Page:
Presbyopia is an eye condition that causes a reduced ability to see things up close. It occurs when the eye’s lens stops focusing light correctly on the retina and usually develops later in life.

The term presbyopia comes from a Greek word that translates to English as “old eye.” The condition is a typical part of aging.

Presbyopia is a type of refractive error that causes people to have difficulty seeing things up close.

Read on to learn about the symptoms and causes of presbyopia. This article also looks at risk factors, diagnosis, treatment options, and more.

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Presbyopia causes the following symptoms:

  • problems seeing things up close
  • having to hold reading materials farther away to focus on them clearly
  • eyestrain
  • headaches

Symptoms typically worsen over time. However, progression usually stops after the age of 65 years.

Learn about ways to prevent eyestrain.

Presbyopia occurs when the lens in the eye becomes harder over time, reducing its ability to change shape and focus images on the retina.

The lens is the part of the eye that sits directly behind the pupil. The cornea is the name for the clear, dome-shaped front portion of the eye.

The lens and the cornea focus light onto the retina, which is the light-sensitive tissue that lines the back of the eye.

The lens changes shape to help a person focus on things that are up close.

As an individual gets older, their lens becomes harder and less flexible. This means they stop focusing light correctly on the retina, causing nearby objects to appear blurry.

Learn about what can cause sudden blurry vision.

The main risk factor for presbyopia is age. Most people will begin to experience the symptoms of presbyopia as they get older. It typically begins to develop when a person is in their 40s.

Some people may not experience the symptoms of presbyopia until much later in life. However, medical professionals do not fully understand why this can be the case.

Some medical conditions may increase someone’s risk of developing presbyopia at a younger age. These include:

An ophthalmologist, who is a healthcare professional who treats eye disorders, or an optician will usually diagnose presbyopia.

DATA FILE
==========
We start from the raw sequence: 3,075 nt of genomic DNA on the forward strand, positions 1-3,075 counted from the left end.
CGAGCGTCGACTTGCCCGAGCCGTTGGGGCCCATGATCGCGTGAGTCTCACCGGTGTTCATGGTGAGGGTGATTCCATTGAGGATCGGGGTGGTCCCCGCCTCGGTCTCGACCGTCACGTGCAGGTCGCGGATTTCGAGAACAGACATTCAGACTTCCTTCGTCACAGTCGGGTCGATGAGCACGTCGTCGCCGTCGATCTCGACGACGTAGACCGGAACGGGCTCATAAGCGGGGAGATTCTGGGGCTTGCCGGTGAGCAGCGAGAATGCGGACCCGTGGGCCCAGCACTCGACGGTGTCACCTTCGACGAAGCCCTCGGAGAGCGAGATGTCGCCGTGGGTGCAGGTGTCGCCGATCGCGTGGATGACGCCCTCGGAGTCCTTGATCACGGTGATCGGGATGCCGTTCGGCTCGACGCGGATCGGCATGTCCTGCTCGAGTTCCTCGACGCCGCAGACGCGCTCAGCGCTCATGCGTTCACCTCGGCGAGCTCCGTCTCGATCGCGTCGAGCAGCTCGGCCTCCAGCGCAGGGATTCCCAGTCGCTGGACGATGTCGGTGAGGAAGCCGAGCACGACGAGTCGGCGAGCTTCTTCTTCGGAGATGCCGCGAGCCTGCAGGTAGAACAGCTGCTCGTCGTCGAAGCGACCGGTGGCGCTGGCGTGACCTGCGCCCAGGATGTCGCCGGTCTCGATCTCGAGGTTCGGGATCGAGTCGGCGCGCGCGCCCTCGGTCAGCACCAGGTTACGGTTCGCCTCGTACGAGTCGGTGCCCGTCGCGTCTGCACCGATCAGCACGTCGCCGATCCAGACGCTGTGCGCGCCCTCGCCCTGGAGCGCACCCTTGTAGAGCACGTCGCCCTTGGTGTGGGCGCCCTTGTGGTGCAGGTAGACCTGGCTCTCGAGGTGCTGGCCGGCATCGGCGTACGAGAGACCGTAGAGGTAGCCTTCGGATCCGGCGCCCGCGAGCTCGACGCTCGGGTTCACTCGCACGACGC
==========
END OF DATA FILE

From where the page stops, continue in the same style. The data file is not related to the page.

They will measure the refractive power of the eyes using a small instrument called a phoropter. Refractive power refers to the ability to bend light. In the eyes, being able to focus light correctly on the retina is crucial for vision.

Once an eyecare specialist has determined that a person has presbyopia, they will carry out an eye test to assess what prescription strength the person requires to correct their vision.

During the eye test, a person will usually have to look at eye charts. These will feature:

  • letters
  • numbers
  • broken rings

The features on the eye chart will decrease in size. A person will look at the chart and see which size features they can see.

Although there are currently no treatments to address the underlying cause of presbyopia, a person can take steps to manage symptoms.

Reading glasses

Wearing reading glasses is the most effective way of managing presbyopia.

A person can correct the effects of presbyopia by wearing glasses. They correct close-up vision issues by refracting the light before it enters the eye.

Most people wear reading glasses by the age of 45 years. A person’s eye doctor can determine the prescription strength for the reading glasses.

Contact lenses

A person may also wear contact lenses to correct their vision. Monofocal contact lenses can correct one eye for distance vision and the other eye for close-up vision.

This can help a person see clearly over a range of distances. However, the effect of wearing different lenses in each eye can reduce a person’s depth perception and contrast sensitivity.

The other option is to wear multifocal contact lenses, which feature concentric refractive designs. This can help correct a person’s distance, intermediate, and near vision.

It is usually not possible to prevent presbyopia, which is usually part of the aging process.

However, attending regular eye appointments can help a person monitor any changes in their vision and take steps to manage symptoms as soon as they develop.

If a person does not wear glasses or lenses to correct their presbyopia, they may experience certain complications.

These include:

Contacting an eye doctor as soon as a person has concerns about their vision may help reduce the likelihood of complications.

Here are some frequently asked questions about presbyopia.

Is presbyopia nearsighted or farsighted?

Presbyopia is similar to farsightedness as it causes close-up objects to appear blurry. If a person has farsightedness, objects that are far away may also appear blurry. However, farsightedness is a separate condition that medical professionals refer to as hyperopia.

How do you fix presbyopia?

It is not possible to completely fix or correct presbyopia. However, a person can wear glasses or contact lenses to help see things up close more clearly.

At what age does presbyopia stop?

Presbyopia usually stops worsening after the age of 65 years. However, this can be different for each person.

Presbyopia is a type of refractive error that causes a person to lose the ability to see things up close.

It occurs when the lens in the eye becomes harder and less flexible. This causes it to stop focusing light correctly on the retina, resulting in nearby objects appearing blurry.

Other symptoms of presbyopia include headaches and eyestrain.

Most people will develop presbyopia. Symptoms commonly begin around the age of 40 years and continue to progress until around 65 years.

An eye doctor can diagnose the condition and advise on steps to help improve vision. This can include wearing glasses or contact lenses.